Program Manual

The program manual provides a brief overview of the role of the mentor and the mentee, and will guide new participants in their role.

The role of a mentor

Mentors: The volunteers who will be matched with mentees in the program (older girls/women).

Mentees: The youth who will participate in the program and who will be matched with mentors (younger girls).

You will be completing courses online that teach you skills relating to a number of topics, like self-growth, career development, and embracing your uniqueness.

These courses are broken down into modules that take about an hour to complete. As a mentee, you will be connected to an adult mentor that can help support you during transitions, to help support your day-to-day life, and to support your general wellbeing.

Anyone can become a mentor

Be Teachable Have an open mind. Participate in Meetings and Events. Show up and be present. Ask Questions!

Our team writer

100 Shades of Black: Understanding colourism

In this workshop we celebrate the beauty that exists in all shades of brown and highlight the importance of young Black women uniting. This workshop is to educate girls on the impacts of colourism in their daily lives, and spread awareness on the importance of solidarity to appreciate and encompass all shades of brown. 

Colourism is a term that was coined by Alice Walker in 1983, and she defined it as “prejudicial or preferential treatment of same-race people based solely on their color”(Shepherd-Wynn, 2017).

Alice Walker

Colourism dates back to colonial days when slave owners would rape their slaves, creating biracial children who received preferential treatment and privilege, over the darker skinned slaves (Khanna, 2010). Skin tone combined with the intersection of being a woman widely effects women of colour, as beauty standards in the Westerns society idolizes lighter skin tones (Craddock et al, 2018).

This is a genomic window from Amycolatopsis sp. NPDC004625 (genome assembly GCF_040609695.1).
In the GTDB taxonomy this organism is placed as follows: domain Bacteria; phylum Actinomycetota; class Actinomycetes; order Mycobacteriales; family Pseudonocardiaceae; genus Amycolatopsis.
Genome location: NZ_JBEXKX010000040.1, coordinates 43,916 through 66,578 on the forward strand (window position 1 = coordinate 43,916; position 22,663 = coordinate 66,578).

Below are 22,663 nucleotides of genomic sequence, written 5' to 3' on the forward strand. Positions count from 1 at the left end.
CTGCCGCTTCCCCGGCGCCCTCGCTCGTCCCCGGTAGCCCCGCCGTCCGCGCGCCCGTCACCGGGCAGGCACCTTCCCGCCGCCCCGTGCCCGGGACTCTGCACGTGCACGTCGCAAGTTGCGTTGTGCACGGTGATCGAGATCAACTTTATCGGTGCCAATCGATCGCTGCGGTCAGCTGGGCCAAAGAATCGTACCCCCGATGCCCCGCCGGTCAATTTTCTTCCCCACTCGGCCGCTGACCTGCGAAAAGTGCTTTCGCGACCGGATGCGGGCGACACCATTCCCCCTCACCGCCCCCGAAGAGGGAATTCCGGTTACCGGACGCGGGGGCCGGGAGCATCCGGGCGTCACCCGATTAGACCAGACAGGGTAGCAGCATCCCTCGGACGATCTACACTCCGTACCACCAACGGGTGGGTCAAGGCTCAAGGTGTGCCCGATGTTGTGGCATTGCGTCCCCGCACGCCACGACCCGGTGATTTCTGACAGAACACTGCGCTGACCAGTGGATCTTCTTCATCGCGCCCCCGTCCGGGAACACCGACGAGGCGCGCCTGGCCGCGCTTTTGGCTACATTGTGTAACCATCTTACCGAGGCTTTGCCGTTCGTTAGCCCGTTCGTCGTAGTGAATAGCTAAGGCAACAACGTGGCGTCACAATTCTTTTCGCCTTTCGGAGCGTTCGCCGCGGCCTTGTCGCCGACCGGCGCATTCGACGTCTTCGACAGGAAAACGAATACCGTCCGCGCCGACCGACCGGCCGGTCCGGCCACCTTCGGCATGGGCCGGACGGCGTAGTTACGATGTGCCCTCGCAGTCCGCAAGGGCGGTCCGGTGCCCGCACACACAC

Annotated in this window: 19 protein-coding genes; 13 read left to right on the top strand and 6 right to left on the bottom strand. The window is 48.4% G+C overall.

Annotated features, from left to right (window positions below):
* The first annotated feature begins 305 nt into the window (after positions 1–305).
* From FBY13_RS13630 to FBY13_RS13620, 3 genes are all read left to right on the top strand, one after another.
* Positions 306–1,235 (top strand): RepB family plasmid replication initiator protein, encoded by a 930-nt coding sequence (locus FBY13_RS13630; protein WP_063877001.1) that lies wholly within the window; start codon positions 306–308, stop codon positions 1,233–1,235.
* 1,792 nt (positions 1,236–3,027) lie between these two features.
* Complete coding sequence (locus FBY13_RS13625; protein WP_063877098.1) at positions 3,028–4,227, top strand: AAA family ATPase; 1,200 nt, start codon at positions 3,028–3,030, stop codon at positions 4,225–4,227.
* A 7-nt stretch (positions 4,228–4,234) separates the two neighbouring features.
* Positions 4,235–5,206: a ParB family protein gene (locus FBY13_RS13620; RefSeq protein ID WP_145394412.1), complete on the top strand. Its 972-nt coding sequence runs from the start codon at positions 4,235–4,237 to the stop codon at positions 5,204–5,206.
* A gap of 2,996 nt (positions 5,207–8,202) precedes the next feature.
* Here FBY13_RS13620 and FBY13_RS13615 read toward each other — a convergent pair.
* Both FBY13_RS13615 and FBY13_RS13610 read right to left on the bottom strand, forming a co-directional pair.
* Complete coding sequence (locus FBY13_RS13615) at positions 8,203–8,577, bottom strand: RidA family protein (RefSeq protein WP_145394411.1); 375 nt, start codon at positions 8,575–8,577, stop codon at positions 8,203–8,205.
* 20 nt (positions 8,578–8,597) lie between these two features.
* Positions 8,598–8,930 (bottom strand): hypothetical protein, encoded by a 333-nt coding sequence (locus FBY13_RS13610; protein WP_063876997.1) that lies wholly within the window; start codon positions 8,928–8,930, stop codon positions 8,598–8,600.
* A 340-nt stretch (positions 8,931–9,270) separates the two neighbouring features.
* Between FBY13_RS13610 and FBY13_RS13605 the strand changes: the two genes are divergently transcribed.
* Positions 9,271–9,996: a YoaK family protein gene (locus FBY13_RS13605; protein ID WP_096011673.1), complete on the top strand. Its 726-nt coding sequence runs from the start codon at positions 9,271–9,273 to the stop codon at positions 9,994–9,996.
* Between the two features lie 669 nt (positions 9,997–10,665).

Adolescence represents the transitional phase from childhood to adulthood, and is a crucial stage of physiological and socio-emotional development (Craddock et al, 2018). During this stage our self-esteem and how we perceive ourselves is widely impacted by the world around us. Global beauty standards are deeply embedded with colourism, with a lot of the socio-cultural pressures placed on young woman to achieve unrealistic standards of beauty. 

Global beauty standards are deeply embedded in colourism, with socio-cultural pressures places on young women to achieve unrealistic standards of beauty.

Although colourism started centuries ago, the impacts of colourism remain present today, and there is mounting evidence that colourism negatively impact adolescents and adults in a variety of areas which may include: education, dating, and in the criminal justice system.

Workshop Objective:

To empower young Black women by educating them on the past and showcasing that all Black skin is beautiful. As well as redefining beauty standards of the Western world, showing the importance of including all shades of brown with specific inclusive measures for darker shades.

This workshop is appropriate for mentors and mentees to assist them with understanding how colourism can impact girls as young as 3 years old.

Goals for Mentors